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Ocean Acidification Threatens Global Shellfish Population

Date:
August 6, 2012
Source:
Reuters / Powered by NewsLook.com
Summary:
Global shellfish populations are under increasing pressure brought about by ocean acidification. Scientists from the British Antarctic Survey say that oysters, mussels and crabs are finding it more difficult to develop their shells, making them vulnerable to predators and an overall decline that could impact other parts of the ecosystem.


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last updated on 2014-10-21 at 8:50 pm EDT

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Hard Times for Oysters in the Gulf of Mexico

Hard Times for Oysters in the Gulf of Mexico

AP (Aug. 11, 2014) — Public oyster beds in the Gulf of Mexico are producing less than a third of the shellfish than before oil spewed from a BP well in 2010. But whether the spill is a cause is still under review by the Natural Resource Damage Assessment. (Aug. 11) Video provided by AP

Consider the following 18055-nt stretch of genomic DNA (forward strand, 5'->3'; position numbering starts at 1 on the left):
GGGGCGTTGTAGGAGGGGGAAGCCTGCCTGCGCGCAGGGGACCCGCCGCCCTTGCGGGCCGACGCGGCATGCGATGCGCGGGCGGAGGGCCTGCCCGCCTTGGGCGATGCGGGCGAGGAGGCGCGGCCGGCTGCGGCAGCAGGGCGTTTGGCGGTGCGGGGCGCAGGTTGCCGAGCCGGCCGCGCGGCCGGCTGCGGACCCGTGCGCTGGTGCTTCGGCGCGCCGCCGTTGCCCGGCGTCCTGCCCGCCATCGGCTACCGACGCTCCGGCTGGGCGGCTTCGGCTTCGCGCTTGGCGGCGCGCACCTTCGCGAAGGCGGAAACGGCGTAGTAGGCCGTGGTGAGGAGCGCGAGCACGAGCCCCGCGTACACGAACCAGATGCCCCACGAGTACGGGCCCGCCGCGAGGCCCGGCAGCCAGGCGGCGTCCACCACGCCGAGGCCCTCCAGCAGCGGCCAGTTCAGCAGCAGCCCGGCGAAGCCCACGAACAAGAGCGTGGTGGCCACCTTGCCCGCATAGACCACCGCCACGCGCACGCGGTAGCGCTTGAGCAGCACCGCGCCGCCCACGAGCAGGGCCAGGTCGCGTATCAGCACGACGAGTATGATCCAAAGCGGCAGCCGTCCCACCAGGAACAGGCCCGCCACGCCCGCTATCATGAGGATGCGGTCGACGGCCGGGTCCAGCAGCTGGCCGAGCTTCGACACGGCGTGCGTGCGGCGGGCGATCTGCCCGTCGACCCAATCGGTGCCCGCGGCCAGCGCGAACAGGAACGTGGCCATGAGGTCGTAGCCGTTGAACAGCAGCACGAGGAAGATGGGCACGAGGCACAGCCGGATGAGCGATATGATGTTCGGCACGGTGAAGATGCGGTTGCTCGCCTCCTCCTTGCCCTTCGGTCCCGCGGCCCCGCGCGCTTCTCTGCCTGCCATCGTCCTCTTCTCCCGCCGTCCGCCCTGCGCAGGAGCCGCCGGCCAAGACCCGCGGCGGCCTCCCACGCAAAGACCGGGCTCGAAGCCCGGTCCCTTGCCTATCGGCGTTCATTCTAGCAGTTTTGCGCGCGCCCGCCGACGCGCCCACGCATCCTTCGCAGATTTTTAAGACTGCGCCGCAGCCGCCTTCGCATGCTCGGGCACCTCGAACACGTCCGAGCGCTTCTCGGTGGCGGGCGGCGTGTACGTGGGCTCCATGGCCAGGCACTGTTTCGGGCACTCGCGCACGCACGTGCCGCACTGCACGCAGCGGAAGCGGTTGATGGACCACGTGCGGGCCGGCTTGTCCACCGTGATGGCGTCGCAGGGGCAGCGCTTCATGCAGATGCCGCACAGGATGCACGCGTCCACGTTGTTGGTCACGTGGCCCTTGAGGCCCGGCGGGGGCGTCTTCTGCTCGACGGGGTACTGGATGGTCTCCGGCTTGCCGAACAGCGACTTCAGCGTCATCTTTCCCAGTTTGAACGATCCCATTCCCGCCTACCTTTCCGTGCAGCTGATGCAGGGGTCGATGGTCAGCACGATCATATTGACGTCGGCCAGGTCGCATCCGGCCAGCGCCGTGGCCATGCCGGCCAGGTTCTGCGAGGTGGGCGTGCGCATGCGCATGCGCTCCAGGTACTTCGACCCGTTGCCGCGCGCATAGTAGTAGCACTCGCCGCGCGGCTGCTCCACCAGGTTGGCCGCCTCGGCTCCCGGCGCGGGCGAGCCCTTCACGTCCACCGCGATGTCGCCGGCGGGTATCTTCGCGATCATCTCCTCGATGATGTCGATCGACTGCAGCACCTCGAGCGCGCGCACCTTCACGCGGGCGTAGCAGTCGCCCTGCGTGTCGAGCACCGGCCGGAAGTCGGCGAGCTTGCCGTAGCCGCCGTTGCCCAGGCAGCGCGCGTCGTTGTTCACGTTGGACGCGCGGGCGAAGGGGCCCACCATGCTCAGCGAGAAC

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RAW VIDEO: Pacific Islands Forum Kicks Off in the Marshall Islands

RAW VIDEO: Pacific Islands Forum Kicks Off in the Marshall Islands

AFP (Sep. 3, 2013) — The Pacific Islands Forum kicks off in the Marshall Islands with a colourful ceremony. Some of the world's smallest nations will use the summit to push the globe's biggest polluters to finally act on climate change, an issue that threatens their very existence. Host nation the Marshall Islands wants the Pacific Islands Forum (PIF) to kickstart stalled international efforts to tackle global warming and rising seas.
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Shade Trees and Mangroves Climate Change in the South Pacific

Shade Trees and Mangroves Climate Change in the South Pacific

Deutsche Welle (Aug. 6, 2012) — The Pacific island nation Vanuatu is running out of time. The indigenous inhabitants are already suffering from floods, cyclones, coastal erosion and water shortages. And climate researchers say the extreme weather will increase and sea levels will continue to rise. Most members of the indigenous population depend on natural resources from farming, forestry and fishing. Now climate change is endangering the livelihoods of the islands' inhabitants. Since 2009, Germany has been funding educational measures for politicians and journalists, and has kick-started several projects for the local rural population. On the main island, Efate, for example, new more robust vegetable varieties are being cultivated, as well as shade trees with nitrogen-fixing properties.
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